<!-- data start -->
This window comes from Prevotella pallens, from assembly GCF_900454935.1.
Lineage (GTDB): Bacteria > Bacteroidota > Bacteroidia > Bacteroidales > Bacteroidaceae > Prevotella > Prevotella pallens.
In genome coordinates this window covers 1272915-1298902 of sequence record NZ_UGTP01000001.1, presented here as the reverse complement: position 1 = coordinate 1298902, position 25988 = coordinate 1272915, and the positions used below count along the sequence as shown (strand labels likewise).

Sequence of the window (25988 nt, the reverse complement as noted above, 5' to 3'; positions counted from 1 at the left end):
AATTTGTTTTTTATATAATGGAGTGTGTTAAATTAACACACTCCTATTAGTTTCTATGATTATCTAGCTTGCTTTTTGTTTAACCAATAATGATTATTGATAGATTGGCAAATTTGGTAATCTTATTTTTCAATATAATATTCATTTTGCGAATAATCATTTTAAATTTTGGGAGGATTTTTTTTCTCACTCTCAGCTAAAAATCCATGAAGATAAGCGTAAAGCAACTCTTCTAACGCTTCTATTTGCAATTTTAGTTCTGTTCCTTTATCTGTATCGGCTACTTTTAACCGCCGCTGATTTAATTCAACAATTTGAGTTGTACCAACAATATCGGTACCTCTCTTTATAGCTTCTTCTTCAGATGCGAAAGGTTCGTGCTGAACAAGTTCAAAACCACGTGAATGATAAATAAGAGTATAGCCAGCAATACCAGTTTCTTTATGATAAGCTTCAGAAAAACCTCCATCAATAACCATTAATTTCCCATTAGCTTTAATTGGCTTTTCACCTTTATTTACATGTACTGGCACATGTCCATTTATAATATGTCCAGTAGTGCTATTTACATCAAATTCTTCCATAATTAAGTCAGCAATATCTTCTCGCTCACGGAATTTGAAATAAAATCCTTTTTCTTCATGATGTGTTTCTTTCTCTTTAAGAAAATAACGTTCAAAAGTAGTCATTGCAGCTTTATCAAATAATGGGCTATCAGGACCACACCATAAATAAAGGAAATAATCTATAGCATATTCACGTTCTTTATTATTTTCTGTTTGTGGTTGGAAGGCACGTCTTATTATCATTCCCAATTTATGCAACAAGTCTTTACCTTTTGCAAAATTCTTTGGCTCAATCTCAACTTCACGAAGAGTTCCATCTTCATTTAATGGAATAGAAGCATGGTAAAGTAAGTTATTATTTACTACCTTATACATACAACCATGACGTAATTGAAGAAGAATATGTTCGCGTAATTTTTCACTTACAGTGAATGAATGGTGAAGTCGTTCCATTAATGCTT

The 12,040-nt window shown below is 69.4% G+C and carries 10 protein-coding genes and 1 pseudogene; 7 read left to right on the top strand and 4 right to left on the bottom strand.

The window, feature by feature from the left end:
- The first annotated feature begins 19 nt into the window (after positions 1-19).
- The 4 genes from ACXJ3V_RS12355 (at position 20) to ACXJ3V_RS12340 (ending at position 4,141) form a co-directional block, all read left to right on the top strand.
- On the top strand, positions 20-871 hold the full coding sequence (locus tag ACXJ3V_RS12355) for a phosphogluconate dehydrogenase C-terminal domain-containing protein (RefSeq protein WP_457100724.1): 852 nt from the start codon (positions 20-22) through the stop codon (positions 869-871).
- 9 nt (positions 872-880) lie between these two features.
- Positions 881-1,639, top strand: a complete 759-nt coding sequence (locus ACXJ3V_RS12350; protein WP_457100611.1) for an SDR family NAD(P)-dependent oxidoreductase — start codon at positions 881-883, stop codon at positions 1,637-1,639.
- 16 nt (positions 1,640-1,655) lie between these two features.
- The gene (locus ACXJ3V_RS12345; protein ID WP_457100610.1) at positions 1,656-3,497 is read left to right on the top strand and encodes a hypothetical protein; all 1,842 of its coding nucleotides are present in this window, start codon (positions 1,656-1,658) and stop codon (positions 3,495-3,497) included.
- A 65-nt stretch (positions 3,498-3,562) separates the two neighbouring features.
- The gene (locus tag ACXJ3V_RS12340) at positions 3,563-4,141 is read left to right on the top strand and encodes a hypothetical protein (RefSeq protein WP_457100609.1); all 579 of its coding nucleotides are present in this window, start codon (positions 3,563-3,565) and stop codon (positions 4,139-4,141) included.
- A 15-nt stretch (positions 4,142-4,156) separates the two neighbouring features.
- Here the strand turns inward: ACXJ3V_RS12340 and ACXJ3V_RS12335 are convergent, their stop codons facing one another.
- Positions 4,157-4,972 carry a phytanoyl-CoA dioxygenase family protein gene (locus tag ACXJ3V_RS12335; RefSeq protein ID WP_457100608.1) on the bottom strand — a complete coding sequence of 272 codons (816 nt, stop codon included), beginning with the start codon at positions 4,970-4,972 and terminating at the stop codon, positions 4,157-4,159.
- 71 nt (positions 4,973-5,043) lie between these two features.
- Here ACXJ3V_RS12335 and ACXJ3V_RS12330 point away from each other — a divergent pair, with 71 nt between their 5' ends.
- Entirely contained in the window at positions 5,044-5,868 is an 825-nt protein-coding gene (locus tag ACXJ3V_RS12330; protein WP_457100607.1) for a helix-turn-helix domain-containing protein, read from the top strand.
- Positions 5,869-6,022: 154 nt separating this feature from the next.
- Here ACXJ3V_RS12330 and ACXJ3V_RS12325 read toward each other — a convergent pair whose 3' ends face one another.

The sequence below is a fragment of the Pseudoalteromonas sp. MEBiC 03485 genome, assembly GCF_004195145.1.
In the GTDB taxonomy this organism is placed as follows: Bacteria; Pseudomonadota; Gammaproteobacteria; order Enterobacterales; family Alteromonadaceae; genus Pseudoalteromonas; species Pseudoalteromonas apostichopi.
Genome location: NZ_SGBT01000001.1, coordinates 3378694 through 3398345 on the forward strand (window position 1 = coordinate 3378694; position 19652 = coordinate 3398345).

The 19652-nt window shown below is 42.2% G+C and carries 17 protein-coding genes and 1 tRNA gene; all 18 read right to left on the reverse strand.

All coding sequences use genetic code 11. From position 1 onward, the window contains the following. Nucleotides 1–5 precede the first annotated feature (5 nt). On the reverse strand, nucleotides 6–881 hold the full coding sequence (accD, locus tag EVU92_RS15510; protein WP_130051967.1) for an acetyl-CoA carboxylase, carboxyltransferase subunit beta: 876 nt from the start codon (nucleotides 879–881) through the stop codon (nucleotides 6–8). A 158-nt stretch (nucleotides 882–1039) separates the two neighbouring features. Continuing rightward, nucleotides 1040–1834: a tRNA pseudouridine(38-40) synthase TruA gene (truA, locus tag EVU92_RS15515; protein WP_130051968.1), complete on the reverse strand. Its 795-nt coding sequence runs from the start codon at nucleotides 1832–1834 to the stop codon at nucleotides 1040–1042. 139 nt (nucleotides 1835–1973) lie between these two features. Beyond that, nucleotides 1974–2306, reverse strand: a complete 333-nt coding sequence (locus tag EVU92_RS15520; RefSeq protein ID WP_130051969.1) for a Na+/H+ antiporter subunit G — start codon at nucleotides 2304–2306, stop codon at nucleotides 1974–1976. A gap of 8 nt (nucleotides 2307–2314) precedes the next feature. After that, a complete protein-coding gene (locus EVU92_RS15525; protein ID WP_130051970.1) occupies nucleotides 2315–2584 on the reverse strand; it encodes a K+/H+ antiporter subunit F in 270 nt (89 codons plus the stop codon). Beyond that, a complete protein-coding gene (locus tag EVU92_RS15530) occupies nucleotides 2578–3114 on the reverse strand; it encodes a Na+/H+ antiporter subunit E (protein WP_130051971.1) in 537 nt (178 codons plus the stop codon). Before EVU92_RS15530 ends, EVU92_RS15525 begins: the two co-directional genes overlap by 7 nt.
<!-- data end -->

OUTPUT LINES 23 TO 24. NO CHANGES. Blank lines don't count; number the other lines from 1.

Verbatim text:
- Positions 5,869-6,022: 154 nt separating this feature from the next.
- Here ACXJ3V_RS12330 and ACXJ3V_RS12325 read toward each other — a convergent pair whose 3' ends face one another.